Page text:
Please share, like & invite your friends, and remember to use #keephosierreal in your posts.

See you there at 2pm on Sunday the 4th of May!

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Community concern for MTC / Forum Theatre development

S11353_Russell Street_Report_181213_PRINT-55

A community meeting was held last night (Tuesday 11th March) at Misty Bar which gave forum to the heritage objections that are available for all those interested in objecting to the proposed planning permit – 2013/009973 covering the Forum Theatre and the site immediately behind it. The following items were discussed to inform those who wish to proceed with submissions & objections. Members of Hosier Inc were present among the wider community.

Those of you who choose to submit an objection are urged to include as many of the points outlined below as you feel are of concern, but also include any additional personal, public or location-based objections that we all may have – just remember to use a heritage objection in our objection so that it is relative to the objection requested by the planning permit.

Lack of community consultation by the developers and the proposal in its current form fails to address a range of community concerns. The DA application documents (download the 11Mb pdf of the concept) demonstrate that the scheme up for approval is not to the benefit of anyone who currently works, lives or plays in the lane way. We’d even go further and say that the scheme is not beneficial to the developer – it has the potential to harm their brand, and may in fact under value the property by proposing a scheme which is clearly under cooked. In its current form the scheme fails to consider a number of key issues, particularly in respect of the Hosier Lane interface, community & history.

The following points are discussed in more detail below:

  1. The Heritage overlay that encompasses the area has a discretionary height limit of 40m, but the proposed development proposes to reach 106m.
    1. a) The proposed demolition of the historic Russell St theatre will remove the last remaining Robin Boyd structure in the CBD.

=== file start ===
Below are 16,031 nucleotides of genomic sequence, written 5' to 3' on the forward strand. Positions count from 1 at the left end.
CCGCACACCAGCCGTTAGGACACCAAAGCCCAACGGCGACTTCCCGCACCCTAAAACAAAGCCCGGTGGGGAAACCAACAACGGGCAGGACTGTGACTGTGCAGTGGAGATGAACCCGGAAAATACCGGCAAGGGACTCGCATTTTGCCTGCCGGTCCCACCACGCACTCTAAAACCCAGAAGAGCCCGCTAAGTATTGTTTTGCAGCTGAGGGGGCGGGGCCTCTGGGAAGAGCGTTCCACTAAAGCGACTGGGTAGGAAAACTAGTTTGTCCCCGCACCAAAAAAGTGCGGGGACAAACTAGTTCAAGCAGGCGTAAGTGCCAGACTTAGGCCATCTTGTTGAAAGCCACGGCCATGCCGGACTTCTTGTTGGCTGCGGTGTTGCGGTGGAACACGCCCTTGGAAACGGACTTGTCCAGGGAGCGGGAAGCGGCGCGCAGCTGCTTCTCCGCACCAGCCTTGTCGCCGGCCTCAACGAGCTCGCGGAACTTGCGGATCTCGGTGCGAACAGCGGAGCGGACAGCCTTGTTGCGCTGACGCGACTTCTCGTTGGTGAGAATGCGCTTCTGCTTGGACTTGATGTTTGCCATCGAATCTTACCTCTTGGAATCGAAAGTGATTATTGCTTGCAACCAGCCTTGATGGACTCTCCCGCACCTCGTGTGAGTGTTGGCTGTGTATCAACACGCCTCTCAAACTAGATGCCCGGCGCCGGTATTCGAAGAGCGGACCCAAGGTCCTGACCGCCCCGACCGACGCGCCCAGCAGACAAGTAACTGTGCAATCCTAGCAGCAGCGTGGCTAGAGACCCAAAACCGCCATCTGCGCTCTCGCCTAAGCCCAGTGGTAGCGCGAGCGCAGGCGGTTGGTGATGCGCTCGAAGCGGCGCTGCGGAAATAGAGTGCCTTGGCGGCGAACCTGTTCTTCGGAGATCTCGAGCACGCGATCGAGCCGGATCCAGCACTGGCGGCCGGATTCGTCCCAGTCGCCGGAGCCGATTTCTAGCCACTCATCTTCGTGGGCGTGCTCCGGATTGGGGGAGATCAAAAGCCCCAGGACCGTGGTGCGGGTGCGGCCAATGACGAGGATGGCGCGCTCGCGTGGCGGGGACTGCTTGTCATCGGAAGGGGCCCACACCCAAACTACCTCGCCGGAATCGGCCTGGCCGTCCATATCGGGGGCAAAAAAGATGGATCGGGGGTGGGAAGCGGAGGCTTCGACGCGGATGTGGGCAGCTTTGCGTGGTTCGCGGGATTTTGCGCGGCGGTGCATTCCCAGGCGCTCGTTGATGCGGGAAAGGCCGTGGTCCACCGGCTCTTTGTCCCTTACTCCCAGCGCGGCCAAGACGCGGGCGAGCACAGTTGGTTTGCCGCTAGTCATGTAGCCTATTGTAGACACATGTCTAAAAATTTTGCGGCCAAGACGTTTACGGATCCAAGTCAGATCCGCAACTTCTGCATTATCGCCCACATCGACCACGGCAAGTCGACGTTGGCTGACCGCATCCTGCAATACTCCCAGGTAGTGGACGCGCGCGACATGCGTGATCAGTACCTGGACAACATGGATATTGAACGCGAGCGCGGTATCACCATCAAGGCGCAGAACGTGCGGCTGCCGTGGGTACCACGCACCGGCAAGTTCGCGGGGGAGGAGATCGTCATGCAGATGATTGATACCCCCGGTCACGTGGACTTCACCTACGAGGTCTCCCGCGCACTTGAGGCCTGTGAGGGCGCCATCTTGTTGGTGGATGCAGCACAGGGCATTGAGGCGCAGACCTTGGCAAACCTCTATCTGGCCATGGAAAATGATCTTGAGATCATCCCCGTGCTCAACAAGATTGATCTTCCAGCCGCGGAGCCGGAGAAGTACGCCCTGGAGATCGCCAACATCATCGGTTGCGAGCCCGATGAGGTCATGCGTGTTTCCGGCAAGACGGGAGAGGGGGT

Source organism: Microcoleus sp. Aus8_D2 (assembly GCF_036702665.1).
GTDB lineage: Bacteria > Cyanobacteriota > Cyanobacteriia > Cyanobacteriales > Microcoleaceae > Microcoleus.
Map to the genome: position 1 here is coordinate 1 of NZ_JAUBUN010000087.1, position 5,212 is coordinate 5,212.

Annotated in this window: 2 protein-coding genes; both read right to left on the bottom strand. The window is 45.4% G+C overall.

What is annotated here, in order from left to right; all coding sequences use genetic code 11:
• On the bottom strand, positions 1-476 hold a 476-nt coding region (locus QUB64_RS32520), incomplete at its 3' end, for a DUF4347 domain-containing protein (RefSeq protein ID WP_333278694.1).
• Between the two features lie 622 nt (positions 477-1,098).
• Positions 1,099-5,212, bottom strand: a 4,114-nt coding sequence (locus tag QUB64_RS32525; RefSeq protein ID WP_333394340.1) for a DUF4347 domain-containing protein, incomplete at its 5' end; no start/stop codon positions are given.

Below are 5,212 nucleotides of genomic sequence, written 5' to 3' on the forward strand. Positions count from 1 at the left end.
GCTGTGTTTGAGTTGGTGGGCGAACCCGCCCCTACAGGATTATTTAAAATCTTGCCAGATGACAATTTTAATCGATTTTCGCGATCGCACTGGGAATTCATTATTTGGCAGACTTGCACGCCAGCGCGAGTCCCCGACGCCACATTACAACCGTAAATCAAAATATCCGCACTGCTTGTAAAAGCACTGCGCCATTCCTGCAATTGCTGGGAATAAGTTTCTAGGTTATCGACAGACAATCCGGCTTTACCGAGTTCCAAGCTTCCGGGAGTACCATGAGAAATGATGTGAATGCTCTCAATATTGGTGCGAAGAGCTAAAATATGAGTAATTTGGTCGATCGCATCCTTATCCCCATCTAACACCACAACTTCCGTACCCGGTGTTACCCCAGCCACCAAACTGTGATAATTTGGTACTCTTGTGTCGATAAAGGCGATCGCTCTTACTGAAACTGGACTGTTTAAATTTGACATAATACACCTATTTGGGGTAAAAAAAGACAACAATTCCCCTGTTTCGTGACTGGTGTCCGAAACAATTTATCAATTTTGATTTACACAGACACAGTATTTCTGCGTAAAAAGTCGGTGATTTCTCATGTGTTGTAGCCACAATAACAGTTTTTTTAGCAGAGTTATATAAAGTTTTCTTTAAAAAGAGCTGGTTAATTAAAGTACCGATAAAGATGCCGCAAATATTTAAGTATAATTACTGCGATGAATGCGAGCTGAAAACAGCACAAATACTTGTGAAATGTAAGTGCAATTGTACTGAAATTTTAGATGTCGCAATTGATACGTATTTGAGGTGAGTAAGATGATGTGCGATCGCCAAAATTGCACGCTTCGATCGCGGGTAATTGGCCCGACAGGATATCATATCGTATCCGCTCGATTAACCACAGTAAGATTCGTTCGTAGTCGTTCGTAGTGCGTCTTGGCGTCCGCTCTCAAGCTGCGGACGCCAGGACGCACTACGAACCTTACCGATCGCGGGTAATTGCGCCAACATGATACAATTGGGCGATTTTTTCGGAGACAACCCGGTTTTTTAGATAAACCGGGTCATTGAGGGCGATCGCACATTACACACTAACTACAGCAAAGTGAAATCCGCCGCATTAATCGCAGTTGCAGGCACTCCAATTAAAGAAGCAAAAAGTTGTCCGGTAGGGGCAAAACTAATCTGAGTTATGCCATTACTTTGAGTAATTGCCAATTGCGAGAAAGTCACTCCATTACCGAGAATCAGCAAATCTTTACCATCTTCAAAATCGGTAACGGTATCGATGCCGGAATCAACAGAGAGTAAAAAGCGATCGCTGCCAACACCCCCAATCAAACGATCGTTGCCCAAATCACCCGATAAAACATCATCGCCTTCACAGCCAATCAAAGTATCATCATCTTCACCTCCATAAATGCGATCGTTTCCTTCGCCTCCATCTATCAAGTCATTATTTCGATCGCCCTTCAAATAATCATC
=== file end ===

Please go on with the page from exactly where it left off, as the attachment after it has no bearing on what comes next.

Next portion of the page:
2. This proposal will deliver sheer faces on all four sides, breaking the longstanding convention of ‘podium and tower’ style buildings and setting a very bad precedent for future developments.
  3. The traffic report within the proposal does not adequately explain how pedestrian & emergency services access and ingress will be managed in Hosier Lane, and proposes all loading for the hotel, commercial and residential activities will take place from a loading ‘dock’ adjacent to the new building in Hosier Lane.
  4. Hosier Lane has an internationally respected art culture — using the current lane way for marketing for the new hotel is not going to be sustainable and it is anticipated that the new hotel will impact adversely on the nature and vibrancy of the culture of the area.
  5. Combining the proposals for the purpose of side-lining the council is not acceptable.
  6. The proposed hotel development has the potential to change the amenity of the area and will influence the activities that will be possible in adjoining properties.
  7. The proposed development will significantly impact the surrounding heritage properties, vibration from plant, overwhelming visual impact and encroaching on airspace.
  8. The interface between the new building and Hosier Lane is not consistent with or sympathetic with the current conditions and use of the space.
  9. The space would be better suited to a development that addresses the real needs of the local area.
  10. What is this development creating as precedent for the future of Melbourne and are we selling our heritage out by allowing such ordinary purpose for this unique area
  11. The complete overshadowing of the Atrium will impact significantly on this ‘Winter Garden’ that is integral to the design of Fed Square.
  12. Talk to everyone if you want your opinion on this application to be heard.

1. Heritage Overlay